On March 17, Saint Patrick's Day, another 60 positive cases were added in Louisiana, bringing the cumulative total of positive cases to 196. The fourth death in the state was also reported by the Louisiana Department of Health: 80-year-old judge James Carriere, who became the second person to die of coronavirus in the Lambeth House retirement home in uptown New Orleans.
Analysis of coronavirus data by New Orleans WVUE Fox 8 and the Michael I. Arnolt Center for Investigative Journalism at Indiana University determined that by March 17, Orleans Parish had the second-highest number of cases by county or parish per capita in the country, only behind Westchester County, New York. In addition, it was found that the New Orleans metropolitan area had the second-highest number of cases by metropolitan area per 100,000 people, behind the Seattle-Tacoma metropolitan area in Washington.
Officials from the New Orleans Jazz and Heritage Festival announced that the festival, which was to be held for two weekends from late April to early May, would be postponed until the fall. Citing the restrictions set in place by the City of New Orleans and the State of Louisiana, organizers postponed the festival for the "health and safety of the community, [the] musicians, Festival fans, participants, sponsors, and staff" and recommended "everyone to follow the guidelines and protocols" from officials. Although no new exact dates were not announced for the festival, the tickets purchased will be honored in the fall.
By March 18, the number of positive cases in Louisiana was over 200. Three new deaths were confirmed on March 18, bringing the total number of deaths in the state to 7. One of the three deaths confirmed that day in Louisiana was a 72-year-old man from Jefferson Parish, the first death outside of Orleans Parish. The second of the three deaths confirmed on March 18 was 92-year-old psychiatrist Dr. Charles Rodney Smith, the third person who died in the Lambeth House retirement community in uptown New Orleans. The Louisiana Department of Health also announced 84 additional positive cases on March 18, bringing the state's cumulative total of positive cases to 280, with 196 of them in Orleans Parish alone.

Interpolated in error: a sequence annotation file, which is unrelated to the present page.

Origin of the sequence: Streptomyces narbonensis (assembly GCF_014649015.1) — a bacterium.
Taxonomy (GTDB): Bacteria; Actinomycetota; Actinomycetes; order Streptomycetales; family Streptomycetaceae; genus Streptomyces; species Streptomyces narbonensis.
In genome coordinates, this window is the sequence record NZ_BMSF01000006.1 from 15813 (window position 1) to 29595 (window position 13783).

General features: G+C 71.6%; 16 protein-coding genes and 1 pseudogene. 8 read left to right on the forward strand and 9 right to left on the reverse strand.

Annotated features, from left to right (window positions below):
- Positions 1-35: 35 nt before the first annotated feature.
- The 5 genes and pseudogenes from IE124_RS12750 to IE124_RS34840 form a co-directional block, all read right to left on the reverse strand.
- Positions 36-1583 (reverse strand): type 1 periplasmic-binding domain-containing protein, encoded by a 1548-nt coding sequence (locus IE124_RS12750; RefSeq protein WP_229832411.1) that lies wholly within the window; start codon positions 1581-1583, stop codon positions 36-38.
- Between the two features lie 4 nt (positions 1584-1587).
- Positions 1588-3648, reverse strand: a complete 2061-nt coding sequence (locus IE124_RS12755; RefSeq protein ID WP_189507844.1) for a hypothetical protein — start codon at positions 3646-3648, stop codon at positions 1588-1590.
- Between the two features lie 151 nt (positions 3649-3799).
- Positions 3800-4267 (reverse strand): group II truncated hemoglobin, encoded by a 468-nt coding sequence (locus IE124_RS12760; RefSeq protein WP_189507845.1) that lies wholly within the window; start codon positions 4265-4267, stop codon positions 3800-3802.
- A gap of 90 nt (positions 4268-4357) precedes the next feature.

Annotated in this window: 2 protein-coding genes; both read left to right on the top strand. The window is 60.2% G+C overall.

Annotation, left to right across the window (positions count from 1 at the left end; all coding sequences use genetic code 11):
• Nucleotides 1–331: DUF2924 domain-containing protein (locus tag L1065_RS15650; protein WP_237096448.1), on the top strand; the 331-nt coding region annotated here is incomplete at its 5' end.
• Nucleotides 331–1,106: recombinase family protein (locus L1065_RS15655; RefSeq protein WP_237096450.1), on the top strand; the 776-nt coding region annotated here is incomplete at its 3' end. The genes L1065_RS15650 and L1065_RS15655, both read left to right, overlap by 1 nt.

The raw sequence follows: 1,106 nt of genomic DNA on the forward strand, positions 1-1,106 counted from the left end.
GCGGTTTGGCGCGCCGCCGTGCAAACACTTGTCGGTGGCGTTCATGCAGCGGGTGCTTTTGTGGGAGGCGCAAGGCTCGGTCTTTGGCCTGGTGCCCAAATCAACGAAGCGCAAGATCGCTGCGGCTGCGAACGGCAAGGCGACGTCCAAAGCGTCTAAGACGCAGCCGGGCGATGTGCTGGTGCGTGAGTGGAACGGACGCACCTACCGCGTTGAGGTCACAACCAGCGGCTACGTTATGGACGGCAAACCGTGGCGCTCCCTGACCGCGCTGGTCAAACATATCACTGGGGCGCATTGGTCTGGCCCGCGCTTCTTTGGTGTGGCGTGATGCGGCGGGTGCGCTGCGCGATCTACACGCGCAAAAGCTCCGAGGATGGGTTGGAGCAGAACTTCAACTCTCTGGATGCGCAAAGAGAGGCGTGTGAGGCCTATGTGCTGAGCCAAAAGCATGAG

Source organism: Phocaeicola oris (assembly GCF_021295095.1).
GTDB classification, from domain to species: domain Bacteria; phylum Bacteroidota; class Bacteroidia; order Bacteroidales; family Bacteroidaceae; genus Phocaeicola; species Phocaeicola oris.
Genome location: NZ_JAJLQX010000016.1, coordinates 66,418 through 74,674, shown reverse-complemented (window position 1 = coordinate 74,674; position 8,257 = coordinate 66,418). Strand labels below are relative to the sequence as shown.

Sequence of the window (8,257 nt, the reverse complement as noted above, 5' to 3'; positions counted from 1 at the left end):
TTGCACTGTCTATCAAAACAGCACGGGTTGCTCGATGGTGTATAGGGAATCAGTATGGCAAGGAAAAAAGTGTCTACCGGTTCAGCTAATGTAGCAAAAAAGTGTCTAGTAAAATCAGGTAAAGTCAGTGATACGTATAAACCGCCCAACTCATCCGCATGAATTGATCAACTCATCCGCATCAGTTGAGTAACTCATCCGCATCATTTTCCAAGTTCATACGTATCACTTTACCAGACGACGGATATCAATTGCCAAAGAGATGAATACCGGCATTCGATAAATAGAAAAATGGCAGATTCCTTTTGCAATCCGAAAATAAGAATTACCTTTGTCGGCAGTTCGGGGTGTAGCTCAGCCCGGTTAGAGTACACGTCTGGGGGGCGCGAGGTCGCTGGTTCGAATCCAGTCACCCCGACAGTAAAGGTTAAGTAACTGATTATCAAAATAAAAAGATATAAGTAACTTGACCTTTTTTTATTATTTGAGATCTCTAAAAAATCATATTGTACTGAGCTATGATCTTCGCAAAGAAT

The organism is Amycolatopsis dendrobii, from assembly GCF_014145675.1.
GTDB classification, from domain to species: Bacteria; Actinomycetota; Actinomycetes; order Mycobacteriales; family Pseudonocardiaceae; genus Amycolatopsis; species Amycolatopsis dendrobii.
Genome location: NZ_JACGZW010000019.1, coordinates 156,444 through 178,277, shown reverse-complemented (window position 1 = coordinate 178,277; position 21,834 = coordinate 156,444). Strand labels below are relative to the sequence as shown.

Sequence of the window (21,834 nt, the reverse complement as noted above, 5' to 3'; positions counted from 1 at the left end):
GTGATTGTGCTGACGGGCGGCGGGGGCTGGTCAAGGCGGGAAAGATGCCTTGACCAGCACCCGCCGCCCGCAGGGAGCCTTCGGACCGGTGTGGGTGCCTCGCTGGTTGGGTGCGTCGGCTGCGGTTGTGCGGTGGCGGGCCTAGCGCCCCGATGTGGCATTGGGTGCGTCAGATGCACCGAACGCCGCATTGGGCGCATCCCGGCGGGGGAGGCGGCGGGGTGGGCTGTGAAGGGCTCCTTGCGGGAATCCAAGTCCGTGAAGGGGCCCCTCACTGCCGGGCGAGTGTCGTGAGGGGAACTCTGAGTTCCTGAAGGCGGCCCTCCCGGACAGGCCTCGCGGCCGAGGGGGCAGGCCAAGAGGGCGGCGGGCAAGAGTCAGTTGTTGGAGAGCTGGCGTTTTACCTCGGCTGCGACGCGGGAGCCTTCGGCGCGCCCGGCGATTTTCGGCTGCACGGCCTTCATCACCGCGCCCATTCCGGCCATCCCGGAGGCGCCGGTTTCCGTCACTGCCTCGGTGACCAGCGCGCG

Early on March 19, Governor Edwards announced that the number of cases had risen to 347, with the majority of cases concentrated in Orleans and Jefferson Parishes. West Baton Rouge, Lafayette, Plaquemines, and St. James Parishes all were confirmed to have their first cases that morning. St. James Parish also announced that their first case would also be Louisiana's eighth death, the first outside of New Orleans and Jefferson Parish. The New Orleans Saints' head coach Sean Payton announced that he had tested positive, becoming the first member of an NFL organization to do so. The evening update from the Louisiana Department of Health increased the number of positive cases to 392 and the number of deaths to 10. New positive cases were found in Assumption, Calcasieu, Iberia, Iberville, Livingston, Rapides, St. Landry, and Webster Parishes, increasing the number of parishes with cases from 17 to 25. One case was reported in Acadia Parish was but later reclassified by the LDH. The two new deaths were announced to be from New Orleans, increasing the number of deaths in the city-parish alone to 8. Governor Edwards also announced at a press conference that the number of residents who died at the Lambeth House in New Orleans had increased to 5.
On March 20, the total number of cases has risen to 537. Jefferson Parish announced on March 20 that curbside recycling pickup would be suspended citing the safety of workers in the industry. The Louisiana Department of Health increased the number of cases to 763 on March 21, also announcing 6 additional deaths, increasing the total number of deaths in Louisiana to 20. By that evening, over half of all Louisiana parishes had at least one case. The most cases were concentrated in Orleans Parish, which had 418 cases and 15 deaths. Jefferson Parish had the second-highest number of cases with 166, followed in third by St. Tammany Parish with 22 cases.
On March 22, as cases grew to 837 cases statewide, the governor of Louisiana announced a statewide stay-at-home order effective until April 12. The Louisiana Department of Health announced that new cases would only be updated once-a-day at 12:00 p.m. CT, moving from announcing cases two times a day at 9:30 a.m. and 5:30 p.m. CT as was done previously. This change went into effect mid-day on March 22, explaining the slowing of cases on that day as well, as the 40% increase of cases the next day. The number of cases in Louisiana grew to 1,172 on March 23. It was announced by the Roman Catholic Archdiocese of New Orleans that Archbishop Gregory Aymond had tested positive for coronavirus on March 23. The 70-year-old Archbishop stated that he had not been feeling well and was tested with his symptoms. He stated that he will continue to stream reflections on the crisis to Facebook and the Archdiocese's website.